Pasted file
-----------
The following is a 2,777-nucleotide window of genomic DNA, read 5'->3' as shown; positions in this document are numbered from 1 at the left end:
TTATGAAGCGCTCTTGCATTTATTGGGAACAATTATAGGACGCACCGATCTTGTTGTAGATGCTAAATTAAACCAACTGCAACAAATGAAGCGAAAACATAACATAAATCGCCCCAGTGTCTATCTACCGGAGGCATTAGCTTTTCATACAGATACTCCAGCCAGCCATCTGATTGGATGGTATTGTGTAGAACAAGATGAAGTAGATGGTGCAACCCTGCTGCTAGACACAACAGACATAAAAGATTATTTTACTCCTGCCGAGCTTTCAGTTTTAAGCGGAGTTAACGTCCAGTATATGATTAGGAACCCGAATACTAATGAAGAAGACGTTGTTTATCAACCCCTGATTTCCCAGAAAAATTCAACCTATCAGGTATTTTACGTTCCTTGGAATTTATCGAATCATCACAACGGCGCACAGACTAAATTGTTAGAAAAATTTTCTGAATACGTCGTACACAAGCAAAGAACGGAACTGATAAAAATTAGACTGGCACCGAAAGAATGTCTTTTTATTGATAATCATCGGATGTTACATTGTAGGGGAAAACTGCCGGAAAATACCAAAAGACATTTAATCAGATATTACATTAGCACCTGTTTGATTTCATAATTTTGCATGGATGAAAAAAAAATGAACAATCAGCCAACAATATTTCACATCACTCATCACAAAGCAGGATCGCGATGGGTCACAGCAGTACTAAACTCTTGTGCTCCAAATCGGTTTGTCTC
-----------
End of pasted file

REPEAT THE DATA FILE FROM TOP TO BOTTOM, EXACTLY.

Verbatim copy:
The following is a 2,777-nucleotide window of genomic DNA, read 5'->3' as shown; positions in this document are numbered from 1 at the left end:
TTATGAAGCGCTCTTGCATTTATTGGGAACAATTATAGGACGCACCGATCTTGTTGTAGATGCTAAATTAAACCAACTGCAACAAATGAAGCGAAAACATAACATAAATCGCCCCAGTGTCTATCTACCGGAGGCATTAGCTTTTCATACAGATACTCCAGCCAGCCATCTGATTGGATGGTATTGTGTAGAACAAGATGAAGTAGATGGTGCAACCCTGCTGCTAGACACAACAGACATAAAAGATTATTTTACTCCTGCCGAGCTTTCAGTTTTAAGCGGAGTTAACGTCCAGTATATGATTAGGAACCCGAATACTAATGAAGAAGACGTTGTTTATCAACCCCTGATTTCCCAGAAAAATTCAACCTATCAGGTATTTTACGTTCCTTGGAATTTATCGAATCATCACAACGGCGCACAGACTAAATTGTTAGAAAAATTTTCTGAATACGTCGTACACAAGCAAAGAACGGAACTGATAAAAATTAGACTGGCACCGAAAGAATGTCTTTTTATTGATAATCATCGGATGTTACATTGTAGGGGAAAACTGCCGGAAAATACCAAAAGACATTTAATCAGATATTACATTAGCACCTGTTTGATTTCATAATTTTGCATGGATGAAAAAAAAATGAACAATCAGCCAACAATATTTCACATCACTCATCACAAAGCAGGATCGCGATGGGTCACAGCAGTACTAAACTCTTGTGCTCCAAATCGGTTTGTCTC